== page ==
I spend way too much of my time thinking about identity and access management (IAM). I guess it’s what pays the bills, so that’s a good thing. I get paid to write about, talk about, and evangelize the One Identity way of doing IAM.
I’ve written a little book called Identity and Access Management for the Real World. Chapter One: The Fundamentals delves into the basics of IAM, the challenges we all face, and some recommendations to overcome those challenges.
Unlike many of you, if I mess something up I just look like a fool … no one really gets hurt, my employer doesn’t suffer significant damage, and there’s no headlines warning everyone of the dangers of doing business with me or my employer.
Identity and access management challenges can be boiled down to a few concepts:
- People need access to stuff to do their jobs and someone has to make sure that they can get to what they need when they need it.
- The business needs to make sure that those people only get to the stuff they should get to and not too much.
- There’s always someone watching to make sure that you do those things according to some rules, that you had no hand in defining.
- The people at risk if things go wrong are often woefully lacking in the ability to control their own fates (i.e. they must rely on people that know how to do stuff but not why to do it to actually set up and enforce the rules that must be followed).
These tenets aren’t universal; there are organizations that have everything nailed down and have all the right people doing the right things and are able to prove it. But there are many more (possibly you and your organization) that are struggling with one or more of these factors. That’s just the way it is. Here’s a short Identity and Access Management video that discusses one company’s struggle with, and solution to this complexity problem.
I think the reason we have these problems is that we’re spending so much time putting out fires that we haven’t been able to purge the dead undergrowth to prevent the next fire from spreading out of control. After all, when you find a weakness or experience a breach, you must immediately find a solution to that problem. And the fastest solution may not be one that has anything to do with the preventing the next fire that will inevitably ignite. We end up with a bunch of disjointed access methods, a jumble of ways authorization is defined and enforced, and lots of productivity-sapping hoops that end users and IT have to jump through just to do their jobs – all in the name of better security. The victim is business agility (and isn’t that what we’re all in business for in the first place?)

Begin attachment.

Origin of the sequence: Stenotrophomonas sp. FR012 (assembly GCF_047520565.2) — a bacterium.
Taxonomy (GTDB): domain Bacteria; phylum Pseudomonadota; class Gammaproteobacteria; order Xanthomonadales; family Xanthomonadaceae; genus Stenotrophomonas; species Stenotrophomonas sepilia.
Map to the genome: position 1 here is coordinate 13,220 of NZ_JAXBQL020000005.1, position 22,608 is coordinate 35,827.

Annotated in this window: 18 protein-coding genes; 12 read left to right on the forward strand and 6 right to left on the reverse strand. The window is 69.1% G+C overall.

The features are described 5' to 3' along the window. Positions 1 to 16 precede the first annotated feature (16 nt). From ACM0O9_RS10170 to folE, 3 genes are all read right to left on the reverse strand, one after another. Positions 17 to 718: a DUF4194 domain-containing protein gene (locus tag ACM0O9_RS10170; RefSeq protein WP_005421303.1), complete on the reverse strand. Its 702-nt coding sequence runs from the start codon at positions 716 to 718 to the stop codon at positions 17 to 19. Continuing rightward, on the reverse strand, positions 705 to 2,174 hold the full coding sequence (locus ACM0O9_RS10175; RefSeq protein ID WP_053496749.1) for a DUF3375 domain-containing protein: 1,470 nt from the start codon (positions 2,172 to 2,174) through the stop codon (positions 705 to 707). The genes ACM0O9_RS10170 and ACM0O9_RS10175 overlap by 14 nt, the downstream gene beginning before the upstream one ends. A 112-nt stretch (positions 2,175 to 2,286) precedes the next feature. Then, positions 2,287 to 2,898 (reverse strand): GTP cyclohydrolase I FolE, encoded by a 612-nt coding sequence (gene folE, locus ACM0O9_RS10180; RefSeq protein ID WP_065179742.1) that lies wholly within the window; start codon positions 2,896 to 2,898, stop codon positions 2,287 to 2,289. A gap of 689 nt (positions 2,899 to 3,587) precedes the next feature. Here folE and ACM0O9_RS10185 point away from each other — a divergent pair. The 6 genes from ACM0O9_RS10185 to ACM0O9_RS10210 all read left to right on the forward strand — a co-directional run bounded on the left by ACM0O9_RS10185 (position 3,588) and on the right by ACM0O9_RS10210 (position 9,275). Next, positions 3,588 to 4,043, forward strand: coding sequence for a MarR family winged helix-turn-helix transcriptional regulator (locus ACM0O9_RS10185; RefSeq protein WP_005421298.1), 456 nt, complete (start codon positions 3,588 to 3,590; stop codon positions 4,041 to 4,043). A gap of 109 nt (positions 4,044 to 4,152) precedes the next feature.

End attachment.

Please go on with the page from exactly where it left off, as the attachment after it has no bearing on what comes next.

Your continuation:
Here are three things you can do to minimize the disjointed and ad hoc approach to IAM that is so prevalent:
Reduce complexity where ever possible. Take advantage of existing tools and infrastructure whenever possible to reduce the need for new identities, new provisioning workflows, and new IT tasks to simply grant users access. A great example of this is the AD bridge – simply extending Active Directory authentication and authorization to Unix/Linux systems has proven to dramatically reduce the workload and risk of access to those systems.
Put the business in charge. We all love our IT departments but they should not be the ones making decisions on who should access what and under what circumstances. But they are precisely the ones that most often control these things simply because they know how to manage the systems and the accounts. Do whatever you can to return that control to the ones that are accountable for the data stored and used on those systems.
- Keep your eye on the prize. The ultimate goal of everything is to fulfill your organizational objectives – whether that’s making money, serving constituents, educating people, or changing the world. This concept of agility is difficult when all your efforts are focused on simply getting things done. From an IAM standpoint this means lots of wasted time and effort on menial tasks like password resets, multiple logins, redundant roles, and manual provisioning processes. All of those things are important, but following the first two recommendations will inevitably result in a more efficient (and more governable) IAM approach that becomes a business enabler not productivity black hole.
The little book I've written goes into more detail on this future-proof approach to IAM. Subsequent chapters discuss the specifics of governance, access management, privileged account management, mobility, and even IAM as a service. I’ll be writing about those topics in the coming weeks.